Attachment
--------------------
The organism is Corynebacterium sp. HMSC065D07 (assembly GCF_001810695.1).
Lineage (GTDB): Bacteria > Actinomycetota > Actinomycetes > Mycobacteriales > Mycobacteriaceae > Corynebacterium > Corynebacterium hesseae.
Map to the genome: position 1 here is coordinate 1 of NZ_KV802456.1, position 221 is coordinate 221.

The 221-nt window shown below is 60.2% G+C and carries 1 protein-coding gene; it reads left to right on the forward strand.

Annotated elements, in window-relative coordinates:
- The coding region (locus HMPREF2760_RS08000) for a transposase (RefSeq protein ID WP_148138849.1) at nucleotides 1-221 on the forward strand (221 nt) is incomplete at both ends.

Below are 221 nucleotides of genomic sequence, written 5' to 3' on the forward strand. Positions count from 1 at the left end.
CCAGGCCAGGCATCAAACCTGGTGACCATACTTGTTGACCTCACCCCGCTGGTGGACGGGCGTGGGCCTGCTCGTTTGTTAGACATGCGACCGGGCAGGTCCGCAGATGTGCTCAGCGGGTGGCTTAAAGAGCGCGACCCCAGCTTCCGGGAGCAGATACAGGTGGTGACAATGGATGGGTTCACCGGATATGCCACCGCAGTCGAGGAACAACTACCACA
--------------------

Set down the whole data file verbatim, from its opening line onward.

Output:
The organism is Corynebacterium sp. HMSC065D07 (assembly GCF_001810695.1).
Lineage (GTDB): Bacteria > Actinomycetota > Actinomycetes > Mycobacteriales > Mycobacteriaceae > Corynebacterium > Corynebacterium hesseae.
Map to the genome: position 1 here is coordinate 1 of NZ_KV802456.1, position 221 is coordinate 221.

The 221-nt window shown below is 60.2% G+C and carries 1 protein-coding gene; it reads left to right on the forward strand.

Annotated elements, in window-relative coordinates:
- The coding region (locus HMPREF2760_RS08000) for a transposase (RefSeq protein ID WP_148138849.1) at nucleotides 1-221 on the forward strand (221 nt) is incomplete at both ends.

Below are 221 nucleotides of genomic sequence, written 5' to 3' on the forward strand. Positions count from 1 at the left end.
CCAGGCCAGGCATCAAACCTGGTGACCATACTTGTTGACCTCACCCCGCTGGTGGACGGGCGTGGGCCTGCTCGTTTGTTAGACATGCGACCGGGCAGGTCCGCAGATGTGCTCAGCGGGTGGCTTAAAGAGCGCGACCCCAGCTTCCGGGAGCAGATACAGGTGGTGACAATGGATGGGTTCACCGGATATGCCACCGCAGTCGAGGAACAACTACCACA